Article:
Where does Nigeria stand as Uber has lost its license to operate in London over fake identity of drivers which places the lives of passengers at risk? The ride-hailing company lost its license renewal appeal and it’s for good reasons although the decision might affect over 50,000 Uber drivers.
Uber has been facing several issues which border on security in London. The company battled with fake identities by its drivers which resulted in tax avoidance by the ghost drivers. Some Uber drivers with fake identification reportedly operated 14,000 trips.
How fake drivers avoided detection: The unregistered drivers had uploaded their photos on other drivers’ uber accounts, the Guardian UK reported. This enabled them to pick the passengers rather than the properly registered drivers. This, according to Transport for London, threatens the lives of passengers.
According to the report, the drivers – 43 of them – were discovered three weeks ago. Some of them lost their license due to their involvement, while another driver was only caused for distributing indecent images of children. Uber has 3.5 million riders depending on over 40,000 licensed drivers in London; all of whom might be out of work if the rejection stands.
Not the first license rejection: This is not the first time Uber’s license will be rejected. In September 2017, Uber’s application for license renewal was rejected, it, however, got a 15-month license from the court to continue operation after appealing the decision.
Rejection won’t stop Uber’s operation: Despite losing approval to continue operation for the second time, Uber can still operate. The rejection doesn’t take effect immediately, so Uber will remain in business in London, but the company needs to appeal the decision within the next 21-days if it intends to continue operation.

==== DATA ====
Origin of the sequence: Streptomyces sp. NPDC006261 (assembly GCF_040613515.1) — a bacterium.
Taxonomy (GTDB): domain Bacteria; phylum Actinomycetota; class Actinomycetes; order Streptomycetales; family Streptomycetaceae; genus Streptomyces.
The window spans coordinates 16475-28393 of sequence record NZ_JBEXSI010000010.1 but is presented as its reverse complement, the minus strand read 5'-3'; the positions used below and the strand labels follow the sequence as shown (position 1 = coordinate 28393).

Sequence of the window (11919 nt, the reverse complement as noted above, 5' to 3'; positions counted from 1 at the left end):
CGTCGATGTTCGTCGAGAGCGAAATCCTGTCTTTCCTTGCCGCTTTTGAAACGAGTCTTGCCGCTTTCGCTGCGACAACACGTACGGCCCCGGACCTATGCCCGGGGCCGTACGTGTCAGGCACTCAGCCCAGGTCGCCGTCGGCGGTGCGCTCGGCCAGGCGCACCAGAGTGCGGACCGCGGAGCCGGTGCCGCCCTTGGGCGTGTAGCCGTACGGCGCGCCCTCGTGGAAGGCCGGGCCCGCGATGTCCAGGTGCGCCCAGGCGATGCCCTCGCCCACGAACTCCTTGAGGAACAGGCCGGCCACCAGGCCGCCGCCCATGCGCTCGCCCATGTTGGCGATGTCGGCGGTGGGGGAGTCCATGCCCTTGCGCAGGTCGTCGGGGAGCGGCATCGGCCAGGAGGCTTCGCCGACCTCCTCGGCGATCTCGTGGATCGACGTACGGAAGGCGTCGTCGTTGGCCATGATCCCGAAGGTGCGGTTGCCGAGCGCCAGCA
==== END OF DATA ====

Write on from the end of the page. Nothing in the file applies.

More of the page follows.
Although the Transport for London said Uber has improved its security since the ride-hailing firm reported the security breaches, it, however, doesn’t trust Uber is capable of resolving the situation. But Uber has promised to appeal the decision because it has changed its business model.
“We understand we’re held to a high bar, as we should be. But this TfL decision is just wrong. Over the last two years, we have fundamentally changed how we operate in London,” Uber’s Chief Executive, Dara Khosrowshahi, said in a Tweet.
The Nigerian factor: When Uber first launched in Nigeria, it was Lagos it made it first touchdown. Uber recorded 30% more rides after its first 16 months in Lagos than it did in London. It is believed to have grown more than that since then, although there are now more competitors – like Bolt (Taxify), Ocar and other smaller rivals – than when it debuted.
But the security issues being faced in London is same in Nigeria’s ride-hailing market. The person that registers on these car-hailing apps might not be the one driving the car as some employ drivers to manage their Uber business on commission. Also, drivers on some occasions operate offline trips, making it difficult to monitor and regulate their movement.
This kind of trip places the lives of the passenger(s) at risk because if any incident occurs involving the driver, he or she (driver) will be unidentifiable or can’t be traced via Uber map. One of the motivating factors behind offline trips is poor payment and commission earned by drivers.
Nigeria is one of the biggest ride-hailing market in Africa with over 100 million youth/adult population, so, it’s important for Nigeria’s Ministry of Transportation to also prioritise the safety of passengers like London did by ensuring ride-hailing companies apply measures that curb offline trips, and also ensure third-party employment is properly registered by the ride-hailing companies.